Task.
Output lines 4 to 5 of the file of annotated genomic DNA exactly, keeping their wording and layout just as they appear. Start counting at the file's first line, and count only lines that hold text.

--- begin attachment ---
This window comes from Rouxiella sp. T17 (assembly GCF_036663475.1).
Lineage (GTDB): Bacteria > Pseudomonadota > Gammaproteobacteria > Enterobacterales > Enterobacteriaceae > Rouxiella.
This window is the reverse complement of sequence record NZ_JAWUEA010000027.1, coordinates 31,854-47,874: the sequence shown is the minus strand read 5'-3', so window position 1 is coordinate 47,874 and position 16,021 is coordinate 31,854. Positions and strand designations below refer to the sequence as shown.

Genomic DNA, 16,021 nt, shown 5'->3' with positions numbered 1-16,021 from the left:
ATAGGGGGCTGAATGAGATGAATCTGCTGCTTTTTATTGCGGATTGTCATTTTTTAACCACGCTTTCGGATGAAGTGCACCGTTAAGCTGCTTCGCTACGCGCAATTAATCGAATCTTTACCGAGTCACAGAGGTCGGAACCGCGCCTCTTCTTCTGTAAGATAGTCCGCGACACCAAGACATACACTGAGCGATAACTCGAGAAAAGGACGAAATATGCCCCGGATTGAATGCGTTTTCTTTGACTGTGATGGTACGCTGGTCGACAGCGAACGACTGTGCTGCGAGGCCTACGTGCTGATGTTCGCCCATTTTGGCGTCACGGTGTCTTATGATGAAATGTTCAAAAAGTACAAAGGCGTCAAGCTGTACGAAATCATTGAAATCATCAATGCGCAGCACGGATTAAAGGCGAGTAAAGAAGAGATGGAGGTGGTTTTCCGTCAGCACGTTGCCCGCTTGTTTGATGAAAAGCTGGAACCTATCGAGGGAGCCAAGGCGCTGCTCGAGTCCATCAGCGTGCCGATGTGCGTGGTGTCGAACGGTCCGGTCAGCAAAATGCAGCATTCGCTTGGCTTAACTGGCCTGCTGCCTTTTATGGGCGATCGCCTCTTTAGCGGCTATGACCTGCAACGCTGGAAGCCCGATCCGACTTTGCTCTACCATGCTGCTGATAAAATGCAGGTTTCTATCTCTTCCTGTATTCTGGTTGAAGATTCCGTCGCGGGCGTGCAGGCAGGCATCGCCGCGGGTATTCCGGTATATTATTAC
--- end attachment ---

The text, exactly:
Genomic DNA, 16,021 nt, shown 5'->3' with positions numbered 1-16,021 from the left:
ATAGGGGGCTGAATGAGATGAATCTGCTGCTTTTTATTGCGGATTGTCATTTTTTAACCACGCTTTCGGATGAAGTGCACCGTTAAGCTGCTTCGCTACGCGCAATTAATCGAATCTTTACCGAGTCACAGAGGTCGGAACCGCGCCTCTTCTTCTGTAAGATAGTCCGCGACACCAAGACATACACTGAGCGATAACTCGAGAAAAGGACGAAATATGCCCCGGATTGAATGCGTTTTCTTTGACTGTGATGGTACGCTGGTCGACAGCGAACGACTGTGCTGCGAGGCCTACGTGCTGATGTTCGCCCATTTTGGCGTCACGGTGTCTTATGATGAAATGTTCAAAAAGTACAAAGGCGTCAAGCTGTACGAAATCATTGAAATCATCAATGCGCAGCACGGATTAAAGGCGAGTAAAGAAGAGATGGAGGTGGTTTTCCGTCAGCACGTTGCCCGCTTGTTTGATGAAAAGCTGGAACCTATCGAGGGAGCCAAGGCGCTGCTCGAGTCCATCAGCGTGCCGATGTGCGTGGTGTCGAACGGTCCGGTCAGCAAAATGCAGCATTCGCTTGGCTTAACTGGCCTGCTGCCTTTTATGGGCGATCGCCTCTTTAGCGGCTATGACCTGCAACGCTGGAAGCCCGATCCGACTTTGCTCTACCATGCTGCTGATAAAATGCAGGTTTCTATCTCTTCCTGTATTCTGGTTGAAGATTCCGTCGCGGGCGTGCAGGCAGGCATCGCCGCGGGTATTCCGGTATATTATTAC